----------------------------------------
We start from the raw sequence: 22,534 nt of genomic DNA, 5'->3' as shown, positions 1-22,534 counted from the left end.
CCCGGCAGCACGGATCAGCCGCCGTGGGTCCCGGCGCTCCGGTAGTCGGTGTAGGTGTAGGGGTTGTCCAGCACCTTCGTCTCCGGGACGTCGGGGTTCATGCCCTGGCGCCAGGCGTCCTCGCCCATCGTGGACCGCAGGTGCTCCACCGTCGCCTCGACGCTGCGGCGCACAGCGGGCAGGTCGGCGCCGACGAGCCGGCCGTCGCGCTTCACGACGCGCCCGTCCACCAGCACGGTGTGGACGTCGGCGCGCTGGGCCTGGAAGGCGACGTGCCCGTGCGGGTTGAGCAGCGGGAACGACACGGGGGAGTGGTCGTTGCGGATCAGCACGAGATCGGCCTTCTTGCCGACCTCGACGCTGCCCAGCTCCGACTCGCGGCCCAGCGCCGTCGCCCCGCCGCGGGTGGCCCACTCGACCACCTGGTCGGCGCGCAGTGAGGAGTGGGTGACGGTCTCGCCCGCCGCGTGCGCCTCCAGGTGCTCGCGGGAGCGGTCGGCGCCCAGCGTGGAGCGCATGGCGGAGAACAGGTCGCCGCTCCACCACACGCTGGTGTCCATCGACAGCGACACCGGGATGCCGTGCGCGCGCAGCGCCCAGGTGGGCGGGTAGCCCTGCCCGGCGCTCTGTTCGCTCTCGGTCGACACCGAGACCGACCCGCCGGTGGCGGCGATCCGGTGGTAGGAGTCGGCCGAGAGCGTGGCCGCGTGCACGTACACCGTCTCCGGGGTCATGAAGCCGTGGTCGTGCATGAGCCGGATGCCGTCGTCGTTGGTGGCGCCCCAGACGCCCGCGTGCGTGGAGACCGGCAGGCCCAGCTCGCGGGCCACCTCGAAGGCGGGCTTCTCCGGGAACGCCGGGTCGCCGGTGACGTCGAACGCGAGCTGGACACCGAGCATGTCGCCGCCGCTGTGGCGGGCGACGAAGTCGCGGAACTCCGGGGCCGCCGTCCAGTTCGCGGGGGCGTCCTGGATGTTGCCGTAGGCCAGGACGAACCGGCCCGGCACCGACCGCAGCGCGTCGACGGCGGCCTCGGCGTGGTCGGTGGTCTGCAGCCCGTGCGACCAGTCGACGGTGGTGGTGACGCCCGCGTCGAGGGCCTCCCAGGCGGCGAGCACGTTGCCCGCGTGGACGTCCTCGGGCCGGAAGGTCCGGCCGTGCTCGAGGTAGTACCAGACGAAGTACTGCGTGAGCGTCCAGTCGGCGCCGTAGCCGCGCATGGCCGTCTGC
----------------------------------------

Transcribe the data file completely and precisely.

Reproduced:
We start from the raw sequence: 22,534 nt of genomic DNA, 5'->3' as shown, positions 1-22,534 counted from the left end.
CCCGGCAGCACGGATCAGCCGCCGTGGGTCCCGGCGCTCCGGTAGTCGGTGTAGGTGTAGGGGTTGTCCAGCACCTTCGTCTCCGGGACGTCGGGGTTCATGCCCTGGCGCCAGGCGTCCTCGCCCATCGTGGACCGCAGGTGCTCCACCGTCGCCTCGACGCTGCGGCGCACAGCGGGCAGGTCGGCGCCGACGAGCCGGCCGTCGCGCTTCACGACGCGCCCGTCCACCAGCACGGTGTGGACGTCGGCGCGCTGGGCCTGGAAGGCGACGTGCCCGTGCGGGTTGAGCAGCGGGAACGACACGGGGGAGTGGTCGTTGCGGATCAGCACGAGATCGGCCTTCTTGCCGACCTCGACGCTGCCCAGCTCCGACTCGCGGCCCAGCGCCGTCGCCCCGCCGCGGGTGGCCCACTCGACCACCTGGTCGGCGCGCAGTGAGGAGTGGGTGACGGTCTCGCCCGCCGCGTGCGCCTCCAGGTGCTCGCGGGAGCGGTCGGCGCCCAGCGTGGAGCGCATGGCGGAGAACAGGTCGCCGCTCCACCACACGCTGGTGTCCATCGACAGCGACACCGGGATGCCGTGCGCGCGCAGCGCCCAGGTGGGCGGGTAGCCCTGCCCGGCGCTCTGTTCGCTCTCGGTCGACACCGAGACCGACCCGCCGGTGGCGGCGATCCGGTGGTAGGAGTCGGCCGAGAGCGTGGCCGCGTGCACGTACACCGTCTCCGGGGTCATGAAGCCGTGGTCGTGCATGAGCCGGATGCCGTCGTCGTTGGTGGCGCCCCAGACGCCCGCGTGCGTGGAGACCGGCAGGCCCAGCTCGCGGGCCACCTCGAAGGCGGGCTTCTCCGGGAACGCCGGGTCGCCGGTGACGTCGAACGCGAGCTGGACACCGAGCATGTCGCCGCCGCTGTGGCGGGCGACGAAGTCGCGGAACTCCGGGGCCGCCGTCCAGTTCGCGGGGGCGTCCTGGATGTTGCCGTAGGCCAGGACGAACCGGCCCGGCACCGACCGCAGCGCGTCGACGGCGGCCTCGGCGTGGTCGGTGGTCTGCAGCCCGTGCGACCAGTCGACGGTGGTGGTGACGCCCGCGTCGAGGGCCTCCCAGGCGGCGAGCACGTTGCCCGCGTGGACGTCCTCGGGCCGGAAGGTCCGGCCGTGCTCGAGGTAGTACCAGACGAAGTACTGCGTGAGCGTCCAGTCGGCGCCGTAGCCGCGCATGGCCGTCTGC